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Transfer market, Zaniolo and Skriniar: no one is indispensable

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Transfer market, Zaniolo and Skriniar: no one is indispensable

Difficult renewals for many big names (and for different reasons). But the clubs are wrong to stubbornly engage in dead-end operations. Better to follow the example of Napoli, who replaced columns like Insigne and Koulibaly in the best possible way (and in good time)

Open market, players whose contracts are about to expire (or almost) and many opportunities on the market. But also many thorns or at least reasons for deep reflection for several clubs. Inter have been grappling with the Skriniar case since last summer, a negotiation always on the verge of a possible sale. Juve wonders about Rabiot, fresh finalist of the World Cup: but how far can we go for a very, very expensive renewal?

Roma are in fibrillation due to Zaniolo’s stomach aches who are now pushing for his sale. And Lazio, in a less traumatic and more hidden way, is still involved in the Milinkovic Savic issue, which a year and a half after the expiry of the contract is agitating the club. Because we go from a possible (but very difficult) extension of the contract to the possibility of further decreasing the value, with the danger – even – of losing it on a free transfer if Lotito’s conditions were not destined to be revised. In short, everyone is there, clinging to cover players, perhaps trying to get a signature or very perplexed in giving the green light.

Even if there are reasons, on the part of the players, which lead to different solutions. Because there are those who are fascinated by significantly higher wages and earnings that foreign clubs can guarantee. Because there are those who are attracted by the ambition to compete in different realities, where fighting to win the Champions League is a habit. There are those who are no longer at ease even for technical reasons and are convinced that they can gain value elsewhere. In short, faced with such different motivations, there is the concrete possibility that a negotiation will turn into a useless and costly tug of war.

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And then, what to do? The personal feeling is that companies often end up immersing themselves, stubbornly, in almost dead-end operations that waste money and time. Instead of looking around and asking the most obvious question: how can I replace this or that player, playing in advance and studying the best solution? Yes, because football is made up of stories that testify to how important it is – even more than perseverance in insisting on certain goals – the foresight in knowing how to look beyond. Besides, to give an illuminating example, Cristiano Ronaldo. Yes, because despite its value and its impact on the Spanish ten years, it’s not that Real Madrid has finished winning since its farewell. On the contrary. a period of adjustment was enough to start again. In the last season the Champions League, the Scudetto and the Super Cup arrived. In short, one can be sorry or sad even for the snatch of a champion, but then one has to look beyond. Perhaps to Vinicius and Rodrigo, quality “substitutes” capable of ensuring a very bright future.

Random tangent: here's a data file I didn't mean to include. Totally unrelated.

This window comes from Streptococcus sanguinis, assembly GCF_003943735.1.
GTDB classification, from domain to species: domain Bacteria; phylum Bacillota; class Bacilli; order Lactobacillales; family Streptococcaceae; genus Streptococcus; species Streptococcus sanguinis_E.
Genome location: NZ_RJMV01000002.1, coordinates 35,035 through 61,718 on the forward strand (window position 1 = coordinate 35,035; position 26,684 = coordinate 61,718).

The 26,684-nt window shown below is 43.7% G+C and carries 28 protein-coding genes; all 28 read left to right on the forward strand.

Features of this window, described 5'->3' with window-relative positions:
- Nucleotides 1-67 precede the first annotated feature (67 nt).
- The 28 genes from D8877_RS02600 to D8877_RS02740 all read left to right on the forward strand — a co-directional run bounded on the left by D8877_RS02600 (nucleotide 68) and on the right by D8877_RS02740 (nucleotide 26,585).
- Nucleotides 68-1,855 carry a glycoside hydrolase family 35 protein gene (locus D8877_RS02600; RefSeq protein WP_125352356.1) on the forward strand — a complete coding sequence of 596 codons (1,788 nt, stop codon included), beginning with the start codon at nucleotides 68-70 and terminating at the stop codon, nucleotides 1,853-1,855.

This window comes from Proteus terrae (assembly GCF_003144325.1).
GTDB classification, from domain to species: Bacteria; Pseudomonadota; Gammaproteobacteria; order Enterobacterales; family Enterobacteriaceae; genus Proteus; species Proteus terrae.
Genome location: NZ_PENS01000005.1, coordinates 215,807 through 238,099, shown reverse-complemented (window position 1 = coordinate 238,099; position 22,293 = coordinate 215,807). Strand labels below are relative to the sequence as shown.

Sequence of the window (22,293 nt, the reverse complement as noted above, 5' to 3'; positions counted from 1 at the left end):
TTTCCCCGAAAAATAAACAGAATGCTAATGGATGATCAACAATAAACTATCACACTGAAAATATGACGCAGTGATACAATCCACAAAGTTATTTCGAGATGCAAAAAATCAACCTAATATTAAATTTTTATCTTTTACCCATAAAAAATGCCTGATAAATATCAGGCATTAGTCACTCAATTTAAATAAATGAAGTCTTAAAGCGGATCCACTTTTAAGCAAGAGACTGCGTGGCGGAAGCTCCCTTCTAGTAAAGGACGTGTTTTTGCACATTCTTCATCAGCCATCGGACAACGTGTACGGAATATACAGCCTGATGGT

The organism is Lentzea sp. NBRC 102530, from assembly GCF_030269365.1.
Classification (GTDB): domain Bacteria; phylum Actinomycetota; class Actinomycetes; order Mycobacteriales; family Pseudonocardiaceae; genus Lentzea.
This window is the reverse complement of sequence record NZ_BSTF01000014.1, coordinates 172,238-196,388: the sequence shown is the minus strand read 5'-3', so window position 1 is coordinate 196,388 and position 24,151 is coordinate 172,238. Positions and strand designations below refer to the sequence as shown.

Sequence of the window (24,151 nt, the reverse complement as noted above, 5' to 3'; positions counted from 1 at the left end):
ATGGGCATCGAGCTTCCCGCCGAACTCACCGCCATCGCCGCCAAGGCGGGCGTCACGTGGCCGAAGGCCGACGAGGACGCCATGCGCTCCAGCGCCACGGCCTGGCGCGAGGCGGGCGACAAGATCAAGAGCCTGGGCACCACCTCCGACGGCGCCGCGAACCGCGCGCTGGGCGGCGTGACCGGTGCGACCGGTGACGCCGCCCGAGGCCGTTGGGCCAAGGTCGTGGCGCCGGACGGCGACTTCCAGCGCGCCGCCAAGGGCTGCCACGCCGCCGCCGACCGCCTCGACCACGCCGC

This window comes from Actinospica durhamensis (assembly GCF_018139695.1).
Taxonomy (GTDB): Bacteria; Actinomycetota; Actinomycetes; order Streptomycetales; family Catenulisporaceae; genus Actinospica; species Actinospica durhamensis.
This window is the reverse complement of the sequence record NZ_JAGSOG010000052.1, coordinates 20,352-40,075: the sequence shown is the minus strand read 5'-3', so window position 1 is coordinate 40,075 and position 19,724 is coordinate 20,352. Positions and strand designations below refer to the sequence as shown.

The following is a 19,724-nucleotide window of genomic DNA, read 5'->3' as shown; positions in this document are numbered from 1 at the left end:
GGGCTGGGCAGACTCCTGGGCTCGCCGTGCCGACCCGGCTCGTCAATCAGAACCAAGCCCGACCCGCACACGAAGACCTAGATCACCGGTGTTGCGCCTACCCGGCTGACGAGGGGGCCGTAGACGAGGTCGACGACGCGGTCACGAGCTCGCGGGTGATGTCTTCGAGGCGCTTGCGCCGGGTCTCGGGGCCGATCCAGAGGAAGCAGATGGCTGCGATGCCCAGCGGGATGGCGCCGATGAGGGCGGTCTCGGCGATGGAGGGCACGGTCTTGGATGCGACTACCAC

But, to stay in Italy, the theme was raised by Napoli who for a year questioned themselves first about Insigne and then about Koulibaby: the first started to free himself on a free transfer, the second entered the fateful last year of his contract. And concern traveled everywhere: but how can one do without Insigne and without Koulibaly? Napoli evidently instead chose instead of being carried away by the current. And well in advance he bet on Kvara and Kim, with two operations that seemed very risky and losing compared to the hole that had been lost. But we know how it’s going. In short, there is only one morality. It’s right to try to retain the best players, but when the conditions – economic, technical or professional – risk no longer being compatible, you have to be ready and good at imagining the alternative. The famous plan B, which instead we invoke only as a resource in the field, thinking that by moving from one module to another we can solve all the problems. Forgetting that plan B can instead lead to the renunciation of a player, if in the meantime the best (and perhaps more motivated) replacement for him has been identified.

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